Housing starts for June SURPRISED on the downside! Jobs are better, and builders seem more confident, yet the June number was down 9.3% month-over-month (9.0% for single-family detached).
My forecast for 2014, just revised to account for the latest data, is for a 9% increase in total home starts (annual total for 2014 versus annual total for 2013), and for a 6% increase in single-family construction.
Despite today’s soft number, my forecast for the next few years is still calling for significant increases in building activity. By 2016-2017, we will be back above 1.5 million housing starts (including single-family and multifamily) annually. Thirty-year fixed mortgage rates by then will be in the 6.0% range, but job growth will be booming, so demand will still be on an upswing.
The move-up buyers still dominate sales in the builders’ sales centers. I call them “the Haves.” They have steady jobs, rising income, and good credit; they are buying larger and nicer homes than they had before, driving up the average size and price of homes.
Retirees are another strong segment. Why? They have equity, and they have cash.
The "sticker shock effect" that caused a pause in home sales last fall still persists today. Builders are still facing record lot prices in many areas, which forces them to keep on prices moving upward. Affordability is still good, but not as good as it was.
The Metrostudy forecast is essentially driven by a return to “normal” patterns of consumer behavior.
One of these relates to the "doubling-up" of households during and after the recession. We are seeing some evidence that young people who had moved in with their parents or relatives are now finding the means and the motivation to move out and get their own place. The Current Population Survey for 2013 showed evidence that 20-somethings are (again) leaving the nest. More improvement can be expected. Last year 2.1 million more people between in their 20s lived with their parents than would have typically been the case (based on normal headship rates, according to a Harvard study). As these people (not to mention the 300,000 people in their 30s living at 'home') leave the nest, often for the second time, there will be more demand for housing. The Harvard study concludes that 2.7 million more households will form among people in their 30s over the next decade.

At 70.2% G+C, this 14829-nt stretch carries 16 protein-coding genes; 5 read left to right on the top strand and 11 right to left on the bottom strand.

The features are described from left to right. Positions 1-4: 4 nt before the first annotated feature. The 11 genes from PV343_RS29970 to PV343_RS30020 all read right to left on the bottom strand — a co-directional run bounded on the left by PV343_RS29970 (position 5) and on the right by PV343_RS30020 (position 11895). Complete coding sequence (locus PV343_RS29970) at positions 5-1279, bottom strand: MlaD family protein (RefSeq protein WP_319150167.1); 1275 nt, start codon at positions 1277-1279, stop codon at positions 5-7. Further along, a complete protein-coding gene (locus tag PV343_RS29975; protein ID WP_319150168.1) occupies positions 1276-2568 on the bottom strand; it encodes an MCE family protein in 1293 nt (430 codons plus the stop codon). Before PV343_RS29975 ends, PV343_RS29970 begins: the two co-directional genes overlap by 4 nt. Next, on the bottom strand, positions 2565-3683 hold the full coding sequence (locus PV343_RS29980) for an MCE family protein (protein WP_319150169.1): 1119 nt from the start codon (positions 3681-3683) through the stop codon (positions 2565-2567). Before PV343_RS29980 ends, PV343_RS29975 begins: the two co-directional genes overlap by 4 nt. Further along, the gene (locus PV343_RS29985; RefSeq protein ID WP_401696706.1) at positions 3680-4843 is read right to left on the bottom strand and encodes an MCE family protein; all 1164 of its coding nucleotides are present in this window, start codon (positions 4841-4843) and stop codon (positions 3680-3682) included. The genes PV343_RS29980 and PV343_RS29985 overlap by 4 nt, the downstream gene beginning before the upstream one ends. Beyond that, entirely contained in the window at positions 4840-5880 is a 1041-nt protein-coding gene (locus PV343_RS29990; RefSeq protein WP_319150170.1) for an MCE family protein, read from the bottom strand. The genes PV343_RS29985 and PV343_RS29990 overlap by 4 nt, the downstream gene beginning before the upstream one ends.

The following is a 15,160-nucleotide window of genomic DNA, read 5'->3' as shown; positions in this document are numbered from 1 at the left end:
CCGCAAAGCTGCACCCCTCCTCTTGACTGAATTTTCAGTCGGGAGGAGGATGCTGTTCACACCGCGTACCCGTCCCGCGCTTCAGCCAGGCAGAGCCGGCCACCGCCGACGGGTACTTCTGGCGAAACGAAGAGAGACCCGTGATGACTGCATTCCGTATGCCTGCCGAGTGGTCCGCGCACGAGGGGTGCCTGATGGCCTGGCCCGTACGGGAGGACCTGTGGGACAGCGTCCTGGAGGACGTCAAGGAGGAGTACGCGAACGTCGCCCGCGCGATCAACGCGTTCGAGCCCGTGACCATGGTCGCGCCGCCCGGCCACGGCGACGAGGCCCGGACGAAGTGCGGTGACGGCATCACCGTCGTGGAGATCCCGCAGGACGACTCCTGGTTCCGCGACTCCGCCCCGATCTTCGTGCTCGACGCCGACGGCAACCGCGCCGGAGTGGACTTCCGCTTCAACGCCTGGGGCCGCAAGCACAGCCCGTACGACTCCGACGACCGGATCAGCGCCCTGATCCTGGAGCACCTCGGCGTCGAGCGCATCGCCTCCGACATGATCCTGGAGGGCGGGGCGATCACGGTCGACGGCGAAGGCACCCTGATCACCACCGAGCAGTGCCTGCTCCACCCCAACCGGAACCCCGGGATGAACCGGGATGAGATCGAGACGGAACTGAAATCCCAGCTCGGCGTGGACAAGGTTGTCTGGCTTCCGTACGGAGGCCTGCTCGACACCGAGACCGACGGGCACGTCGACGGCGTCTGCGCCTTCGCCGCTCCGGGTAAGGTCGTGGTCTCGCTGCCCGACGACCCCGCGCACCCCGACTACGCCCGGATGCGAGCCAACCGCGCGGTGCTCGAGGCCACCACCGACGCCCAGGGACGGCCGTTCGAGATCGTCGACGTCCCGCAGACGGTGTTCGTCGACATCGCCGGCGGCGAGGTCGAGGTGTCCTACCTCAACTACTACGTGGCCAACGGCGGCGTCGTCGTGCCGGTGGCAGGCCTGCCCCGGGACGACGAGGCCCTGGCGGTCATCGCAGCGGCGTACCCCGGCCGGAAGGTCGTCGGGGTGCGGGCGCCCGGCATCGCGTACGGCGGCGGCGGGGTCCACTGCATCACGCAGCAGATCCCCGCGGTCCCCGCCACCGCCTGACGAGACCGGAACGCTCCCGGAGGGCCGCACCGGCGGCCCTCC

The return to normal percentages as described above will help drive household formation rates back to normal levels. Household formation rates typically average 1.4 million per year, but lately they have been running half this rate, or less (500,000-700,000). During economic recoveries like this one, a rate closer to 1.7 million would be expected. Even with mortgage-qualification issues and student loan debt, a very significant increase in new households in the years ahead is a sure thing.
The troubling question remains: how many of these will be new-home buyers? High student loan balances will continue to make mortgage qualification difficult for many, and high land prices keep many builders from catering to this group's needs. These will continue to be impediments, despite some recent legislative help with student loans.
In the meantime, watch for more demand from retirees in the next several years.